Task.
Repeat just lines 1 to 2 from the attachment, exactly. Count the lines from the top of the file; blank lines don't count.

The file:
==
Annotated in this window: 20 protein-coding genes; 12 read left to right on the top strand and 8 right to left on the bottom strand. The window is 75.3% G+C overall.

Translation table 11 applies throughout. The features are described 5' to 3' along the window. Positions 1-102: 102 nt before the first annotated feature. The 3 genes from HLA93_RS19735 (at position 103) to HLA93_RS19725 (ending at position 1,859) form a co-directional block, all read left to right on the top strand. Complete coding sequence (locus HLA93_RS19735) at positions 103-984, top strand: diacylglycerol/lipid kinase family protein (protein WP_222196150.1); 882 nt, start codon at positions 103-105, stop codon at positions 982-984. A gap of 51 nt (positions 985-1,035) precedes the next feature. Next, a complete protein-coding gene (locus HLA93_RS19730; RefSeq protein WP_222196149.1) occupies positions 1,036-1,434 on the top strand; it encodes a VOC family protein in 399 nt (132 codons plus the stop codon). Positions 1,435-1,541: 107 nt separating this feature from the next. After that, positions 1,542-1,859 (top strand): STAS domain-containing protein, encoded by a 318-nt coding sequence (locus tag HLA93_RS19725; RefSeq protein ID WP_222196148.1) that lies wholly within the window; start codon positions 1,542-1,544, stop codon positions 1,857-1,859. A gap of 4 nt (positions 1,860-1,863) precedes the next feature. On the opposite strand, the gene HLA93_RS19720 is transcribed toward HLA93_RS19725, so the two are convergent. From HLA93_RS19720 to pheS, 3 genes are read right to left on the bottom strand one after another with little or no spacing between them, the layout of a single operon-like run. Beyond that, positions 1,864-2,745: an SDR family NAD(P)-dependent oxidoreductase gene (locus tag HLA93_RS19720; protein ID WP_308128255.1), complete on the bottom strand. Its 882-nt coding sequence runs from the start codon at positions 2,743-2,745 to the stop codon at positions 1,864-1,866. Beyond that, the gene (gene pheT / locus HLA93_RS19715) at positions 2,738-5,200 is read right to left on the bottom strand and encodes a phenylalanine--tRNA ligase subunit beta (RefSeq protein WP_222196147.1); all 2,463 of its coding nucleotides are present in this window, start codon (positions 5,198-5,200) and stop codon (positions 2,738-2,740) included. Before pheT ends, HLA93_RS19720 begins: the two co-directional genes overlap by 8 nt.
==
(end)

Annotated in this window: 20 protein-coding genes; 12 read left to right on the top strand and 8 right to left on the bottom strand. The window is 75.3% G+C overall.

Translation table 11 applies throughout. The features are described 5' to 3' along the window. Positions 1-102: 102 nt before the first annotated feature. The 3 genes from HLA93_RS19735 (at position 103) to HLA93_RS19725 (ending at position 1,859) form a co-directional block, all read left to right on the top strand. Complete coding sequence (locus HLA93_RS19735) at positions 103-984, top strand: diacylglycerol/lipid kinase family protein (protein WP_222196150.1); 882 nt, start codon at positions 103-105, stop codon at positions 982-984. A gap of 51 nt (positions 985-1,035) precedes the next feature. Next, a complete protein-coding gene (locus HLA93_RS19730; RefSeq protein WP_222196149.1) occupies positions 1,036-1,434 on the top strand; it encodes a VOC family protein in 399 nt (132 codons plus the stop codon). Positions 1,435-1,541: 107 nt separating this feature from the next. After that, positions 1,542-1,859 (top strand): STAS domain-containing protein, encoded by a 318-nt coding sequence (locus tag HLA93_RS19725; RefSeq protein ID WP_222196148.1) that lies wholly within the window; start codon positions 1,542-1,544, stop codon positions 1,857-1,859. A gap of 4 nt (positions 1,860-1,863) precedes the next feature. On the opposite strand, the gene HLA93_RS19720 is transcribed toward HLA93_RS19725, so the two are convergent. From HLA93_RS19720 to pheS, 3 genes are read right to left on the bottom strand one after another with little or no spacing between them, the layout of a single operon-like run. Beyond that, positions 1,864-2,745: an SDR family NAD(P)-dependent oxidoreductase gene (locus tag HLA93_RS19720; protein ID WP_308128255.1), complete on the bottom strand. Its 882-nt coding sequence runs from the start codon at positions 2,743-2,745 to the stop codon at positions 1,864-1,866. Beyond that, the gene (gene pheT / locus HLA93_RS19715) at positions 2,738-5,200 is read right to left on the bottom strand and encodes a phenylalanine--tRNA ligase subunit beta (RefSeq protein WP_222196147.1); all 2,463 of its coding nucleotides are present in this window, start codon (positions 5,198-5,200) and stop codon (positions 2,738-2,740) included. Before pheT ends, HLA93_RS19720 begins: the two co-directional genes overlap by 8 nt.